E-learning is shaping the future of employee training

With no access to face-to-face training, dispersed workforces have shifted their attention to the web, with health, safety and wellbeing courses topping the agenda. As businesses return to work, this trend is set to continue.

“Right now, it’s even more crucial that employers put people first. During this crisis keeping workers informed and educated on how to deal with this unprecedented situation has been crucial. Organisations have had to weather this storm and face many challenges while adjusting to a new normal,” explains Nathan Pitman, director at iHASCO, a market-leading provider of e-learning, which works with more than 10,000 UK businesses.

“Businesses have always had a responsibility to provide workplace training, but we’ve seen many clients go above and beyond for their staff in this pandemic, even training furloughed workers and keeping their knowledge up to date. E-learning is now much more accessible because we’ve invested so much in making our platform as user friendly as possible, catering to those whose first language is not English, providing closed captions for those who are hard of hearing and compatibility with screen readers for those with visual impairments.”

iHasco dataset

Some organisations have used e-learning as an opportunity to prepare employees for a return to work. For others it has been about providing essential continual professional development or a way of keeping workers socially distanced, yet still keeping their training on track.

For instance, the care home sector has used online training modules to avoid face-to-face contact, a crucial move during this period. At the same time, those in the hospitality industry have used lockdown to provide digital refresher courses in food safety and hygiene.

“Our mental health awareness training courses have also seen an 800 per cent rise in usage. This reflects the groundswell in support for this issue, especially during these difficult times. We’ve also seen an explosion in e-learning for cybersecurity and GDPR, the EU’s data protection regulation, with so many employees working from home and the risks it creates,” says Pitman, whose company has delivered more than five million online training sessions to the likes of Avon Cosmetics and Renault Retail Group UK.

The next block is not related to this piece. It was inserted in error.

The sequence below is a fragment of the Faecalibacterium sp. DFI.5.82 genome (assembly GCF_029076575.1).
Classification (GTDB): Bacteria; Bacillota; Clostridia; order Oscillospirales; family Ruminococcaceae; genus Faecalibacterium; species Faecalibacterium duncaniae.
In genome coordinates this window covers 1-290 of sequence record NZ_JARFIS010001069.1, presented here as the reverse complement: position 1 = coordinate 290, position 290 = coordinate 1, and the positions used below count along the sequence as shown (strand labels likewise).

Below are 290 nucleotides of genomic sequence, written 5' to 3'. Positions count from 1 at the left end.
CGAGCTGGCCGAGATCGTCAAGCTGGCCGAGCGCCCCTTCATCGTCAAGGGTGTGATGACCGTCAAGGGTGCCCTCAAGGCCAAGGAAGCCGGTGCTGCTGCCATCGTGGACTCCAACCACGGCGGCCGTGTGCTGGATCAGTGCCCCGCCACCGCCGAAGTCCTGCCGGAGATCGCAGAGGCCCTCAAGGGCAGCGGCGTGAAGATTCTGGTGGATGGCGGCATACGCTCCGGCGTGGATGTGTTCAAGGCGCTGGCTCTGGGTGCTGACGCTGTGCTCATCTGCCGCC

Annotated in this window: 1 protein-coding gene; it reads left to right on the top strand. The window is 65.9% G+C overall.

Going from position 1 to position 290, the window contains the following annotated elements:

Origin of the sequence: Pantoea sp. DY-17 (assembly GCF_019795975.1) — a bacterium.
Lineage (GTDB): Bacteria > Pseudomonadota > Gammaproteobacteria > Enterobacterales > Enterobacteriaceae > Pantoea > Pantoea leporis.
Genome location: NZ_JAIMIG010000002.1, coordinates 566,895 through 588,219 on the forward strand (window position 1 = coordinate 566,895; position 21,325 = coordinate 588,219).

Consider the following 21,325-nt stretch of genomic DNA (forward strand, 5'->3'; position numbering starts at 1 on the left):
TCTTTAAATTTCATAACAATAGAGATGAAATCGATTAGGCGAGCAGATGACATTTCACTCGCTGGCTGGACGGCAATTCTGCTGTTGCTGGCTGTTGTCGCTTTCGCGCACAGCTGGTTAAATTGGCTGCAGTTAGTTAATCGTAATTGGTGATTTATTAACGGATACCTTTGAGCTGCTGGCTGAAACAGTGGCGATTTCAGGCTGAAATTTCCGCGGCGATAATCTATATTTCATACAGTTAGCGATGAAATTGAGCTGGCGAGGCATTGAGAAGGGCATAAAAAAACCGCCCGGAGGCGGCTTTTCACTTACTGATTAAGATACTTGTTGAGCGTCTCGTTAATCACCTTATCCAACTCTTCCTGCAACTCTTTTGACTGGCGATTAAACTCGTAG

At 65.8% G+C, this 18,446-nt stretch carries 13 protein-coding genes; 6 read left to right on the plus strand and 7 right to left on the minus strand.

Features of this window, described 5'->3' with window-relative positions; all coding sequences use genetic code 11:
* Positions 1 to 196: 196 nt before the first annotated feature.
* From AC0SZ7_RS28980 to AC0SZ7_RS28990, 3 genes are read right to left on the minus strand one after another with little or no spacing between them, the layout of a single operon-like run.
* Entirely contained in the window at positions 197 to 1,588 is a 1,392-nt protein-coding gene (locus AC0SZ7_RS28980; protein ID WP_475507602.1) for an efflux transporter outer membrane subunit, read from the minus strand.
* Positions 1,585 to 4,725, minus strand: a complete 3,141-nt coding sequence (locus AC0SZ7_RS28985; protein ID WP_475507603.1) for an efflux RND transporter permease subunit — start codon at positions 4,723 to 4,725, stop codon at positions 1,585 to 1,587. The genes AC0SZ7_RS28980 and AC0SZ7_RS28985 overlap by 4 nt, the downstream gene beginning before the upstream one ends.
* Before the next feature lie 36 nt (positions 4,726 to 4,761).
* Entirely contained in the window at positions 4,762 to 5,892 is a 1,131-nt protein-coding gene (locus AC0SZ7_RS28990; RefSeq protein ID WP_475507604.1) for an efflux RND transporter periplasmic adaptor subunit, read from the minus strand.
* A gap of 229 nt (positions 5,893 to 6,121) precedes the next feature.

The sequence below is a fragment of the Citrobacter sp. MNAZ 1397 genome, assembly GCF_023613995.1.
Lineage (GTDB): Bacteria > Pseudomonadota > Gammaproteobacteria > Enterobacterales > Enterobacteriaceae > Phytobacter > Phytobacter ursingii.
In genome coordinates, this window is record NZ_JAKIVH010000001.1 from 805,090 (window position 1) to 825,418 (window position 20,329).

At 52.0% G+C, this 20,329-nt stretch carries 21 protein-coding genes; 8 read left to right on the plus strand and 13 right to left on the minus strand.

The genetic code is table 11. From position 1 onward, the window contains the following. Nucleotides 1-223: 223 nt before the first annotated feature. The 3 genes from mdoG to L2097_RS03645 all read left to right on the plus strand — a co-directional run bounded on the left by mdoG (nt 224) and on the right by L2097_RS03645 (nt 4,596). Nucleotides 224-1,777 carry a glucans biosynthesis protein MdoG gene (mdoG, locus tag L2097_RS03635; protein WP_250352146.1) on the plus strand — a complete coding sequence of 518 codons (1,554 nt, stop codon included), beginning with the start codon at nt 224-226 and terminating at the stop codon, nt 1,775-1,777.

“Companies have been looking for reliable ways to navigate and support their staff through this pandemic. The businesses that will now thrive as the economy opens up will be those that are agile and are able to react quickly. E-learning can make a difference to the safety and wellbeing of employees; it can also boost productivity, reduce absenteeism and create confidence in your workforce.”

It helps that there’s been a gradual move away from online training as a box-ticking exercise, especially when it focuses on health and safety. Courses are now taken a lot more seriously by both the employer and employee. E-learning has become more engaging and direct, which has in turn promoted an increase in recall.

“This is why we have dedicated scriptwriters and creative teams who work hard to make our courses appealing and truly engaging. It’s so important for people to have a good understanding of abstract and complex issues such as mental health. We use a subtle interplay of presenter-led footage, motion graphics and location-based video scenarios to tell a story in our courses. It makes for a more engaging and memorable learning experience,” says Pitman.

“Looking to the future, a return to pre-COVID times is unlikely. As flexi-working becomes the norm, e-learning provides an easy solution to support the whole workforce. While employers now have a renewed focus on taking employee engagement and wellbeing more seriously, employees rightly want to feel safe and secure at work. We believe e-learning can make a genuine difference and provide businesses with the strong, resilient workforce they need to survive and prosper.”

Try any iHASCO courses for free at www.ihasco.co.uk